There’s no avoiding that 2020 will be remembered as The Year of COVID. But there might be an interesting footnote: Along with facemasks, social distancing, and empty toilet paper shelves at the store, the pandemic had the effect of getting thousands of people outdoors, many for the first time.
Need proof? Just ask Brian Stith, deputy director of Missouri State Parks. “We had countless conversations starting with, ‘This is our first time’ or ‘We’ve never done this before,’” he said. “Statewide park usage increased 15 percent from 2019 to 2020, with some parks experiencing increases of 50 percent or more.”
Dan Zarlenga of the Missouri Department of Conservation (MDC) echoes Stith’s words. “All you had to do was drive into one of our parking lots to realize there were a lot more people out in 2020,” he said. “It felt like circling the mall parking lot at Christmas.”
Duane Williams is an event coordinator for Outdoor Afro, a nonprofit organization dedicated to helping African Americans connect through outdoor experiences. He says he saw an “incredible” increase in social media engagement.
“We’ve seen huge growth in our Facebook group, new people asking about events and how to get involved. There’s been a big push in the 52 Hikes in 52 Weeks challenge as more people are getting into hiking.”
In lieu of this influx of new people on the trails, we asked our experts to share their tips on how to get started, what gear novice hikers need, and how to enjoy the outdoors while respecting others. Here’s what they said.
“Know your limits and pick a trail that matches your capabilities,” said Stith.
Similarly, Zarlenga tells new hikers to look for a manageable trail: “Start with something easy to get a feel for it. Nothing too long. A mile on the trail is harder than a mile in your neighborhood.”
Stith and Zarlenga also had comparable advice when it came to weather. “Know the forecast and be prepared,” the latter said. We all realize how unpredictable the weather can be here in the Midwest — that means sunscreen and a rain jacket in your day pack.
“Pay attention to sunset times and carry a flashlight or headlamp, just in case,” said Stith.
Another point regarding safety: Stay hydrated and bring extra water. “Dehydration can be a dangerous reality,” said Stith. “Having enough water is imperative.”
Hydration needs will vary with weather, temperature, and one’s physical condition, but a good starting point is a half-liter per mile (i.e. bring 2 liters for a 4-mile hike).
Stith and Zarlenga agree that perhaps the most important thing for beginner hikers is to stay on the trail.
“It’s easy to get lost if you venture off-trail, and that’s not a good situation for anyone,” Stith said.
Most trails in Missouri State Parks are color-coded with “blazes” — markers signifying that you’re on the path. “Follow the blazes, and you won’t get lost,” said Stith.
Staying on the trail also protects the environment: “Going off-trail damages natural habitat and is detrimental to local wildlife,” Zarlenga said.
Get in Gear
“Sturdy, comfortable footwear is essential,” Stith said. Hiking trails are generally multi-surface — rock, gravel, dirt, mud — and often strewn with roots and outcroppings. A good pair of durable shoes or hiking boots will keep your feet protected.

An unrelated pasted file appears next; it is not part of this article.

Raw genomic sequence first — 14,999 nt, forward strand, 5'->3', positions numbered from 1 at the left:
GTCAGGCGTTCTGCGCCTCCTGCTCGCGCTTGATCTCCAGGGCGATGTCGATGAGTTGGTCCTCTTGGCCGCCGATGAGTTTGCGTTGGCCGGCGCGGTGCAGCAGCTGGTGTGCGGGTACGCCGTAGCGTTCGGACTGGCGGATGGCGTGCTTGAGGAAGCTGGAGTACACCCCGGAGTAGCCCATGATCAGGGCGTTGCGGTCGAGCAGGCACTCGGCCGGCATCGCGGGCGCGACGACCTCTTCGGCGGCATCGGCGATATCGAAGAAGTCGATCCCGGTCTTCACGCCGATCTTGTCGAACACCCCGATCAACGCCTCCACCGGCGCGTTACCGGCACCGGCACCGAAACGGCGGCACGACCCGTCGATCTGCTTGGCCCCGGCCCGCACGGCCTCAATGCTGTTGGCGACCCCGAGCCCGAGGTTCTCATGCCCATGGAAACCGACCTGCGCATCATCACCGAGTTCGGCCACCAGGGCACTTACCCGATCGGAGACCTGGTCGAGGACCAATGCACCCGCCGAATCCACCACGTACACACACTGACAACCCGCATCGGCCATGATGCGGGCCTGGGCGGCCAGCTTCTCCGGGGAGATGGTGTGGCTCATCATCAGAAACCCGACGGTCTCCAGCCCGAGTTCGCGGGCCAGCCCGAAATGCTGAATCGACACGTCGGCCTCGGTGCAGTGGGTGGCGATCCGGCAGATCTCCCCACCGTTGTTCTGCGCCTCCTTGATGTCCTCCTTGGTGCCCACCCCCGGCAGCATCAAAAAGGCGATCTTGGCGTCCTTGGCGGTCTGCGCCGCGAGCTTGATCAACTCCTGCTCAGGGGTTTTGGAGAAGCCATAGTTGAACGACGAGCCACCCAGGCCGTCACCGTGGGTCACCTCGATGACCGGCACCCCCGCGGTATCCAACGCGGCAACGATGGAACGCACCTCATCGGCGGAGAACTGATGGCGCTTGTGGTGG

Appropriate clothing is also important: Moisture-wicking/quick-drying layers (synthetic or wool) are a good way to prepare for the elements. “No cotton,” Zarlenga emphasized. Cotton is bulky, heavy, and takes a long time to dry, which are all negatives when exploring the outdoors.
Zarlenga recommends a good daypack to haul your necessities: “Find something that’s comfortable and fits well, large enough to carry all your gear.”
Last in the gear department, Stith and Zarlenga both suggest bug repellent. “We all know how the bugs can get [here]. Be prepared,” the former said.
As an additional barrier of defense, Zarlenga advises lightweight pants and long-sleeve shirts, even in summer.
What do new hikers need to know in order to be respectful of others as well as their surroundings?
“At the trailhead, we circle up and talk social distancing, mask usage, communication. It’s important to be responsible, even when outdoors,” Outdoor Afro’s Williams said.
All of our experts agreed that, with social distancing an everyday reality, communicating with fellow hikers is essential. Simple directions like “Passing on the left”, “You go first”, or “We’re turning off here” let other hikers know your intentions and creates space for everyone.
All also mentioned following the seven Leave No Trace principles: 1) Plan and prepare, 2) hike on durable surfaces, 3) dispose of waste properly (i.e. pack out your trash), 4) leave what you find, 5) minimize campfire impacts, 6) respect local wildlife, and 7) respect others.
Finally, Stith has a note for those bringing their canine friends onto the trail: “Leash rules are there to protect both the animal and other trail users alike.”
Keep your pup on-leash and be sure to bring bags along, so you can pick up after it. Do NOT leave your dog’s doodoo behind, on or off the trail. Not only is it against Leave No Trace principles, but it can contain excess nutrients like nitrogen and phosphorus that can create harm the habitat.
Beginner-Friendly Hikes Near St. Louis
- Trail Among the Trees in Rockwoods Reservation (1.9 miles; paved)
- Hickory Ridge Trail in Powder Valley Conservation Nature Center (2 miles; natural surface)
- Dogwood Trail in Babler State Park (2.2 miles; natural surface)
- River Scene Trail in Castlewood State Park (3.25 miles; natural surface)
- Hawk Ridge Trail in Queeny Park (4.1 miles; gravel/paved)
Author: Nick Tilley is a regular contributor to Terrain Magazine.